Scooter-User Threatened With Fines on Rail Trail
ADAMS, Mass. — A disabled local man who uses a motorized scooter won't be fined for riding on the Ashuwillticook Rail Trail.
The state Department of Conservation and Recreation has confirmed that rules that ban the use of motorized vehicles such as snowmobiles or motorcycles don't apply to adaptive equipment such as scooters and wheelchairs.
Residents took to Facebook this weekend after news broke that William Lego was told Friday by a state trooper that he could not be on the trail with his scooter.
"He was on the bike trail and a state trooper stopped him and said he was not allowed to have his scooter on the bike trail," Lego's home health aide Tina Bookman-Smith said. "They told him he could be fined up to $50 and that made him mad."
Lego, speaking with WNYT Channel 13 News on Monday, said the trooper had stopped him and told him he could be fined $30 to $50 if he was caught on the trail again. Lego has been using the three-wheeled motorized scooter for about eight years because he can't walk long distances.
Bookman-Smith said Lego quickly created a petition with hopes of making sure such a stop does not happen again.
She wanted to help him with his efforts, so she reached out to the state DCR to get the official policy and posted on Facebook.
"I wanted to check the story out a little bit myself and we spoke in length and they said they were trying to figure it out," she said. "He said it was hard to determine who could be on the trail with a powered wheelchair and who couldn't because you could have a disabled person who should be allowed on there or you could have an obese person who just doesn't want to walk. ...
"I told them I think it is discrimination. You are discriminating against a handicapped person and telling them that they can go on the bike trail it is not right."
Bookman-Smith said she suggested having individuals use their handicapped parking cards given to them from the Registry of Motor Vehicles.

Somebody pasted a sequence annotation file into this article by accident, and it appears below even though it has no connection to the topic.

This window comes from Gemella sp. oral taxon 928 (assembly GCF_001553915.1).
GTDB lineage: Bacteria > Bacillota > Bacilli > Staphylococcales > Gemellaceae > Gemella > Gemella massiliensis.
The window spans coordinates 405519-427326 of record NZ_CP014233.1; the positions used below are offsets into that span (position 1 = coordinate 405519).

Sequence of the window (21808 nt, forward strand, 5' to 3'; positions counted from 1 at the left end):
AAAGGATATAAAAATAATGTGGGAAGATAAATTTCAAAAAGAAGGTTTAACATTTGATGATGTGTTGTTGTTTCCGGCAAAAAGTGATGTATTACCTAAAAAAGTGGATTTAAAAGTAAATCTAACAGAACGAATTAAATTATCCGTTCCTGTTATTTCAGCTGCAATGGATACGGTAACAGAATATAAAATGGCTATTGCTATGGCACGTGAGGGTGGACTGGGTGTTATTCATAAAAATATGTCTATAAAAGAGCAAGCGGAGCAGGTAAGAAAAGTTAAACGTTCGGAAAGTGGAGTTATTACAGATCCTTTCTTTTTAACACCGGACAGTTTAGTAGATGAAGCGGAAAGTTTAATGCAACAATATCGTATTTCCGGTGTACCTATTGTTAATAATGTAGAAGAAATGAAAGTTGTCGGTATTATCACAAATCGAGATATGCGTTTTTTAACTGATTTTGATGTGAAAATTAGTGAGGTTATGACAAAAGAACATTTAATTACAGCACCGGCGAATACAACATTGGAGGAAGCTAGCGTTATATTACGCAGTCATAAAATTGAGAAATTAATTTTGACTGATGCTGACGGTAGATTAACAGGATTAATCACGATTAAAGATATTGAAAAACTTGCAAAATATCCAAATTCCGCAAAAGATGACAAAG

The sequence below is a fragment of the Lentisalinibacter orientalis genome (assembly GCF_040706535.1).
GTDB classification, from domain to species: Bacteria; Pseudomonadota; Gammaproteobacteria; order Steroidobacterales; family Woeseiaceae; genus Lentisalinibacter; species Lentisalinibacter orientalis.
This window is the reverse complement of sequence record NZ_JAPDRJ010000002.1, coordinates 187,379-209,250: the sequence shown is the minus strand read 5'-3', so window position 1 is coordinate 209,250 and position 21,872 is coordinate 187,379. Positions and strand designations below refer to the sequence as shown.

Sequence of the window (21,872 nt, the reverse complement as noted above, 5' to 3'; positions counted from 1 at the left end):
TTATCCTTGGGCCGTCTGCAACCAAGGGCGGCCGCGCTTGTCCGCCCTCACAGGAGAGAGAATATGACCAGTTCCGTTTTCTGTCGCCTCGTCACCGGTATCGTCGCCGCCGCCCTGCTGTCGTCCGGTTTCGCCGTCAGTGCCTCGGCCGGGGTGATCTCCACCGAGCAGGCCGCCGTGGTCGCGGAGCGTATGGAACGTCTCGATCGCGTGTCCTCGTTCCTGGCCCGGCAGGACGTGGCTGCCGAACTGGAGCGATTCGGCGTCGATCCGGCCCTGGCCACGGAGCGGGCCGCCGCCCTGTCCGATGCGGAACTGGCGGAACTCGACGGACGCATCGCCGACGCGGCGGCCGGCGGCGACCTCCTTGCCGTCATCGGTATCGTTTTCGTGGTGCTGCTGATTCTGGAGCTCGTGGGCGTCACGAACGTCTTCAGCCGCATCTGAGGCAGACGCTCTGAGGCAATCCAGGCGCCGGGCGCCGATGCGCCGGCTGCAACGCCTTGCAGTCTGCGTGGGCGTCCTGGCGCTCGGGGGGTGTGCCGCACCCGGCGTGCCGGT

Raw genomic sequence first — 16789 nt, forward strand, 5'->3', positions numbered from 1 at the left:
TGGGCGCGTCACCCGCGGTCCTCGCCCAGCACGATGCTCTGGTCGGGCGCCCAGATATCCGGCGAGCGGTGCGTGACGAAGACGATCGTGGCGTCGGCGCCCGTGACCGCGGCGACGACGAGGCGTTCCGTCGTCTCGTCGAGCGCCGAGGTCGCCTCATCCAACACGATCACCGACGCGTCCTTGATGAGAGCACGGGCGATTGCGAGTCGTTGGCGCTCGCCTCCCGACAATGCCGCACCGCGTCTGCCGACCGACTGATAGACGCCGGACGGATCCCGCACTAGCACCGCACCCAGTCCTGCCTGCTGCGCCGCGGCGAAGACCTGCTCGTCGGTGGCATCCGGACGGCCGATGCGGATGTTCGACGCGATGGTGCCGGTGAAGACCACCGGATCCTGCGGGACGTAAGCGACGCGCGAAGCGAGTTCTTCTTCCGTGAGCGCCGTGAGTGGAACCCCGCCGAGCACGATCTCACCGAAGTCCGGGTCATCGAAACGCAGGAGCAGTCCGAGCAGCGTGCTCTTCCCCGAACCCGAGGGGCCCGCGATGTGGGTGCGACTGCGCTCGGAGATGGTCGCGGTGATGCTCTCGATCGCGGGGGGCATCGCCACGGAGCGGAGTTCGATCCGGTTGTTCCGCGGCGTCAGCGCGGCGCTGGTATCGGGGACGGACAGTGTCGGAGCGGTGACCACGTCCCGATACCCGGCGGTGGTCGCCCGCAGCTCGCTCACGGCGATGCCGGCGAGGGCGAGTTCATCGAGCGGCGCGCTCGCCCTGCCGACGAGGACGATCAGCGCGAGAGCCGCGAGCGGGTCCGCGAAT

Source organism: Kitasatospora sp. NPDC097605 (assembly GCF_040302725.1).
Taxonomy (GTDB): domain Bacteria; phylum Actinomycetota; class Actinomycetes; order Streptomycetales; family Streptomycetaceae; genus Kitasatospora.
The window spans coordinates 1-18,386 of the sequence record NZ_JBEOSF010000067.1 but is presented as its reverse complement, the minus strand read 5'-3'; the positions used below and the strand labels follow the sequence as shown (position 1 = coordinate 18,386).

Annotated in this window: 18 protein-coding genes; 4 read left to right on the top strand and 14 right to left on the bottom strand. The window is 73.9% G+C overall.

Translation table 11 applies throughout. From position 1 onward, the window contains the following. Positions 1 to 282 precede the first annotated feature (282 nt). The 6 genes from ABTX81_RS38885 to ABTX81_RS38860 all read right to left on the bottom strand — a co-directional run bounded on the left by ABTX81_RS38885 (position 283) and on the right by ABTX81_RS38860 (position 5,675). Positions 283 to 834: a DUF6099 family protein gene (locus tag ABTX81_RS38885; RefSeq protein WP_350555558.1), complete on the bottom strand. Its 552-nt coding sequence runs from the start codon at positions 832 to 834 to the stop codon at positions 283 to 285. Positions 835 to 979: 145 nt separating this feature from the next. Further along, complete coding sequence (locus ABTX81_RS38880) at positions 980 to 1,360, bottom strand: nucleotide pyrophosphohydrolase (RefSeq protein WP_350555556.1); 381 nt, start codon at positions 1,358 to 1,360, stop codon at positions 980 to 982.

"If they carry that with them while they are on the bike trail they shouldn't be hassled," she said. "They should be able to show their card and be on their way."
Bookman-Smith said she reached out to News Channel 13, which spoke with Lego, but also reached out to DCR, which seemed to have changed its tune with the news program.
"They just told them that wheelchairs were allowed on the trail and that was it," she said. "I thought boy how quickly things changed because we must have had a half-hour conversation about fine lines and what is allowed."
iBerkshires.com also reached out to DCR and was told: "The use of motorized wheelchairs and other powered mobility devices by persons with disabilities is allowed on trails and pathways in and around DCR parks, such as the Ashuwillticook Rail Trail."
DCR did add that the Massachusetts State Police have jurisdiction to enforce and ticket on state park land.
Bookman-Smith said copies of Lego's petition were placed at the Daily Grind on Park Street as well as the Police and Fire departments.
She said he has already gained hundreds of signatures.
"He dropped them off anywhere he could think of," she said. "He has hundreds of signatures … this was a good cause."
Bookman-Smith said the rail trail is an important mode of transportation for many of her clients. She said it is much safer than the road and noted that Lego himself has been hit three times. The downtown sections of the trail runs from Russell Field to Cook Street, and parallel to Route 8.
Bookman-Smith said she hopes Lego's story makes people more of aware of mobility issues handicapped people face.
"I have clients that can't walk at all and why shouldn't they be able to go out on the bike trail?" Bookman-Smith asked. "I am glad that they are saying that they are allowed now because now if he gets stopped by a state trooper again he can say 'go ahead give me a ticket I'll give it to DCR' it is his right."
Tags: Ashuwillticook Rail Trail, DCR, handicapped accessibility,
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